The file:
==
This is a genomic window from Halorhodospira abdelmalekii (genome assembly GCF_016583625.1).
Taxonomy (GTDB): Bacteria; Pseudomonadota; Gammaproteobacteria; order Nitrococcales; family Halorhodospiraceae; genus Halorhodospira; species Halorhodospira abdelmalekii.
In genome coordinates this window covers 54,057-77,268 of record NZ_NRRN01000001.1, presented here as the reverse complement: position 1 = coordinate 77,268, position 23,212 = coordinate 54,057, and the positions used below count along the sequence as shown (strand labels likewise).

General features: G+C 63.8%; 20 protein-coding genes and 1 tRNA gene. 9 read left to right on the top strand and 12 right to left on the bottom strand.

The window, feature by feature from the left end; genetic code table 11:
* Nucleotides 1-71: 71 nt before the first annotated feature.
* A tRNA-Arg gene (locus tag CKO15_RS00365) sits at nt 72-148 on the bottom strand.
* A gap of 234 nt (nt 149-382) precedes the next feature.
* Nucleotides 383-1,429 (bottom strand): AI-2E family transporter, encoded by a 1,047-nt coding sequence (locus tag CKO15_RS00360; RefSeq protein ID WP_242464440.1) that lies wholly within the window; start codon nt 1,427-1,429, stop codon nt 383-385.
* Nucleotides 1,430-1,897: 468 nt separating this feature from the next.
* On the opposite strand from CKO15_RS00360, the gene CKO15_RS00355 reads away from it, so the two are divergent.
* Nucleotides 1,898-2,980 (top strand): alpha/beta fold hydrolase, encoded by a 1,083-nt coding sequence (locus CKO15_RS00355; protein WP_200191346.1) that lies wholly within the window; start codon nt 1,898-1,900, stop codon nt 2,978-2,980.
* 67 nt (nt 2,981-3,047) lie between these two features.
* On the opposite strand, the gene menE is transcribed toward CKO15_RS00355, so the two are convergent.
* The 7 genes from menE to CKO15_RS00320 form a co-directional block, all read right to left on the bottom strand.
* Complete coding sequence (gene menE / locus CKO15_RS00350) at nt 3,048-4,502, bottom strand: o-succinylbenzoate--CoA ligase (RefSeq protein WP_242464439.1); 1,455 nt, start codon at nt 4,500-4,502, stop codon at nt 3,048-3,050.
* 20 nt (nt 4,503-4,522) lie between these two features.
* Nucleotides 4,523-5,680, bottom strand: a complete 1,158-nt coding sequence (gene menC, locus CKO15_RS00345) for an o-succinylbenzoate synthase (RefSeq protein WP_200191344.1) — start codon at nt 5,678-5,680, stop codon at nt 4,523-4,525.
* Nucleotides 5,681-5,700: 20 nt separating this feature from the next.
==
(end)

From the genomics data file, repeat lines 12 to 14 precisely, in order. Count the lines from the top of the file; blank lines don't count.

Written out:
* Nucleotides 1,898-2,980 (top strand): alpha/beta fold hydrolase, encoded by a 1,083-nt coding sequence (locus CKO15_RS00355; protein WP_200191346.1) that lies wholly within the window; start codon nt 1,898-1,900, stop codon nt 2,978-2,980.
* 67 nt (nt 2,981-3,047) lie between these two features.
* On the opposite strand, the gene menE is transcribed toward CKO15_RS00355, so the two are convergent.